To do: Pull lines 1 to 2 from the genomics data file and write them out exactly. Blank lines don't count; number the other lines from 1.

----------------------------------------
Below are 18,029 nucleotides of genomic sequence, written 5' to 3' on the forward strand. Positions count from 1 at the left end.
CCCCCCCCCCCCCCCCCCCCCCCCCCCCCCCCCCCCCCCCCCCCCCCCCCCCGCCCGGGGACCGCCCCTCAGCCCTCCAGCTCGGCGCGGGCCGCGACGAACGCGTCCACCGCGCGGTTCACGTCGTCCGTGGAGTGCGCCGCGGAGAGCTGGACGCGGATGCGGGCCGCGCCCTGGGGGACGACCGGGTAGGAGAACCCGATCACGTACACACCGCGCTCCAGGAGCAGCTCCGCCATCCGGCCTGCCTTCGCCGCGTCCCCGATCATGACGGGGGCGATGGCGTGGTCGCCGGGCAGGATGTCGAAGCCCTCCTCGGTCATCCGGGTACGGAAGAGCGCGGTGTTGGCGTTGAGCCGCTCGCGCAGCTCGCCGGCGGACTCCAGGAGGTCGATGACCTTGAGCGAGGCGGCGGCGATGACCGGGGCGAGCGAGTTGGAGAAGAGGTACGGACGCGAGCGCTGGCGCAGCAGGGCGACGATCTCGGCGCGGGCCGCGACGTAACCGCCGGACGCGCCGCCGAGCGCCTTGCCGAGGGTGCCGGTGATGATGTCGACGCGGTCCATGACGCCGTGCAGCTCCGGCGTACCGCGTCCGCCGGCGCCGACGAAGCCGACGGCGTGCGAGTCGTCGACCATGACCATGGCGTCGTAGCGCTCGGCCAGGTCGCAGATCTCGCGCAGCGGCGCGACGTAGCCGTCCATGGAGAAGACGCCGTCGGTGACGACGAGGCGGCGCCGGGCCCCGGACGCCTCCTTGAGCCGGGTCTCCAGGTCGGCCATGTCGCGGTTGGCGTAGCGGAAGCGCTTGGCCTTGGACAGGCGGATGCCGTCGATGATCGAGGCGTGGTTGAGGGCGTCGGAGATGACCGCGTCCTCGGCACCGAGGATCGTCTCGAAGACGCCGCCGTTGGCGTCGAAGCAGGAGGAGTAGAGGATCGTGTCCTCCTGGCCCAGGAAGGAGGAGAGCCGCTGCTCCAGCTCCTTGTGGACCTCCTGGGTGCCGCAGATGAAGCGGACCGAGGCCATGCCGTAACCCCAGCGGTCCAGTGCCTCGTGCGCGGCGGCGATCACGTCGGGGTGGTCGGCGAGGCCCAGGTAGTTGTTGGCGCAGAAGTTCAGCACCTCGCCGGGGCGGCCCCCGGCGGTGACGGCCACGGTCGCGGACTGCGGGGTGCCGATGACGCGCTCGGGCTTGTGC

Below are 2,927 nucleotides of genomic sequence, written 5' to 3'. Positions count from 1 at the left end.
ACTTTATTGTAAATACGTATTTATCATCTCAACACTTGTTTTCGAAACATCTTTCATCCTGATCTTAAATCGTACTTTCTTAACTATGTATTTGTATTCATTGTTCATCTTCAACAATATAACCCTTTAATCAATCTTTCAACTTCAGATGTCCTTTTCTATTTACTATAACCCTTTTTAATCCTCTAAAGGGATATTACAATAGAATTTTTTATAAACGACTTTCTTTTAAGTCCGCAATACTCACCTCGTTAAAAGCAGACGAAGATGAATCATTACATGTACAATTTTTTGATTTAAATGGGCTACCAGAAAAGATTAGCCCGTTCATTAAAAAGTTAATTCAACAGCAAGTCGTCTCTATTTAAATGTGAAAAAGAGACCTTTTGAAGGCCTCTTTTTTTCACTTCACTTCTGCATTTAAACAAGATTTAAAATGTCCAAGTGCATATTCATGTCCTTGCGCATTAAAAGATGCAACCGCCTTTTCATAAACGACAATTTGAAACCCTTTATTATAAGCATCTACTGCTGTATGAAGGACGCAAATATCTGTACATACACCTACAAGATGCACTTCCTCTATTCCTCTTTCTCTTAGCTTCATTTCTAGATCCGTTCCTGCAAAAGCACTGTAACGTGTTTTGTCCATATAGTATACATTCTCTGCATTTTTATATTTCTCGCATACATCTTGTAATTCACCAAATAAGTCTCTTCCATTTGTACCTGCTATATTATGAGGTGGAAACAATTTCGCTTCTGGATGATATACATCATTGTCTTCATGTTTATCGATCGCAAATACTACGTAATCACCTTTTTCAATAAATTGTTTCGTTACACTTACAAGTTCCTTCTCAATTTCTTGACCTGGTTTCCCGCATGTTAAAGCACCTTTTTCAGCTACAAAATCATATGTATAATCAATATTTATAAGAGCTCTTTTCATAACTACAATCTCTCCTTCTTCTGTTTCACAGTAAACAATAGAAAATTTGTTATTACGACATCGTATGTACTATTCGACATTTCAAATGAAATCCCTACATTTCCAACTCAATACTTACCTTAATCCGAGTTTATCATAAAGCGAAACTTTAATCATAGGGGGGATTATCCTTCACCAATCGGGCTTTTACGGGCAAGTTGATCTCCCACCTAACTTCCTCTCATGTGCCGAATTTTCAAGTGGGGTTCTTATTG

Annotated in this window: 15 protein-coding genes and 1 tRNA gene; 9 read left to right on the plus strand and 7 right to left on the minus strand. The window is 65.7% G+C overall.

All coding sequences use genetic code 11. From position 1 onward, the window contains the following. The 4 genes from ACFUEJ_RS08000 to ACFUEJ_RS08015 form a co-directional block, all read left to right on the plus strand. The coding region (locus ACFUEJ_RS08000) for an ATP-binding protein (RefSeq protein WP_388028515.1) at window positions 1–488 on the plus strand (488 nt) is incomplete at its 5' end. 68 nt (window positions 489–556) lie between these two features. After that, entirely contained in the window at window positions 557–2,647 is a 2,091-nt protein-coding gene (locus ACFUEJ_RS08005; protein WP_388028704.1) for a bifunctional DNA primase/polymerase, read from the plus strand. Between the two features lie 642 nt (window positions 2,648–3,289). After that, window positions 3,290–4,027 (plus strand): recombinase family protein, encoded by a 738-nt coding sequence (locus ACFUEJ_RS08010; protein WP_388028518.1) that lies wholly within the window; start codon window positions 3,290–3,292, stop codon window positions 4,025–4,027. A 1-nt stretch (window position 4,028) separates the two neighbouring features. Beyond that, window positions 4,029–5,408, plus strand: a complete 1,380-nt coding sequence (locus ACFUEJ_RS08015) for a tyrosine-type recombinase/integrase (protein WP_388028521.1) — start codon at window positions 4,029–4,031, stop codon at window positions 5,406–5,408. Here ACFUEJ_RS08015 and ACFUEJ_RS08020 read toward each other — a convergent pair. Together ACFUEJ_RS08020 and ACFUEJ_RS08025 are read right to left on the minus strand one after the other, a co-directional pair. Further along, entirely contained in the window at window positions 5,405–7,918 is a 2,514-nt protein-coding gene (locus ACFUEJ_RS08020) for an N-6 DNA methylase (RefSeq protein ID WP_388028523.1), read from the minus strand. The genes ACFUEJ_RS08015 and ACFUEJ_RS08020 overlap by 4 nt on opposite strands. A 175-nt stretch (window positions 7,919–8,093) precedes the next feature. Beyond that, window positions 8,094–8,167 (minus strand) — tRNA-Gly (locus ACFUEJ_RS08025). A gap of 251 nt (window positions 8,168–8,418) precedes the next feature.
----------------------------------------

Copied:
Below are 18,029 nucleotides of genomic sequence, written 5' to 3' on the forward strand. Positions count from 1 at the left end.
CCCCCCCCCCCCCCCCCCCCCCCCCCCCCCCCCCCCCCCCCCCCCCCCCCCCGCCCGGGGACCGCCCCTCAGCCCTCCAGCTCGGCGCGGGCCGCGACGAACGCGTCCACCGCGCGGTTCACGTCGTCCGTGGAGTGCGCCGCGGAGAGCTGGACGCGGATGCGGGCCGCGCCCTGGGGGACGACCGGGTAGGAGAACCCGATCACGTACACACCGCGCTCCAGGAGCAGCTCCGCCATCCGGCCTGCCTTCGCCGCGTCCCCGATCATGACGGGGGCGATGGCGTGGTCGCCGGGCAGGATGTCGAAGCCCTCCTCGGTCATCCGGGTACGGAAGAGCGCGGTGTTGGCGTTGAGCCGCTCGCGCAGCTCGCCGGCGGACTCCAGGAGGTCGATGACCTTGAGCGAGGCGGCGGCGATGACCGGGGCGAGCGAGTTGGAGAAGAGGTACGGACGCGAGCGCTGGCGCAGCAGGGCGACGATCTCGGCGCGGGCCGCGACGTAACCGCCGGACGCGCCGCCGAGCGCCTTGCCGAGGGTGCCGGTGATGATGTCGACGCGGTCCATGACGCCGTGCAGCTCCGGCGTACCGCGTCCGCCGGCGCCGACGAAGCCGACGGCGTGCGAGTCGTCGACCATGACCATGGCGTCGTAGCGCTCGGCCAGGTCGCAGATCTCGCGCAGCGGCGCGACGTAGCCGTCCATGGAGAAGACGCCGTCGGTGACGACGAGGCGGCGCCGGGCCCCGGACGCCTCCTTGAGCCGGGTCTCCAGGTCGGCCATGTCGCGGTTGGCGTAGCGGAAGCGCTTGGCCTTGGACAGGCGGATGCCGTCGATGATCGAGGCGTGGTTGAGGGCGTCGGAGATGACCGCGTCCTCGGCACCGAGGATCGTCTCGAAGACGCCGCCGTTGGCGTCGAAGCAGGAGGAGTAGAGGATCGTGTCCTCCTGGCCCAGGAAGGAGGAGAGCCGCTGCTCCAGCTCCTTGTGGACCTCCTGGGTGCCGCAGATGAAGCGGACCGAGGCCATGCCGTAACCCCAGCGGTCCAGTGCCTCGTGCGCGGCGGCGATCACGTCGGGGTGGTCGGCGAGGCCCAGGTAGTTGTTGGCGCAGAAGTTCAGCACCTCGCCGGGGCGGCCCCCGGCGGTGACGGCCACGGTCGCGGACTGCGGGGTGCCGATGACGCGCTCGGGCTTGTGC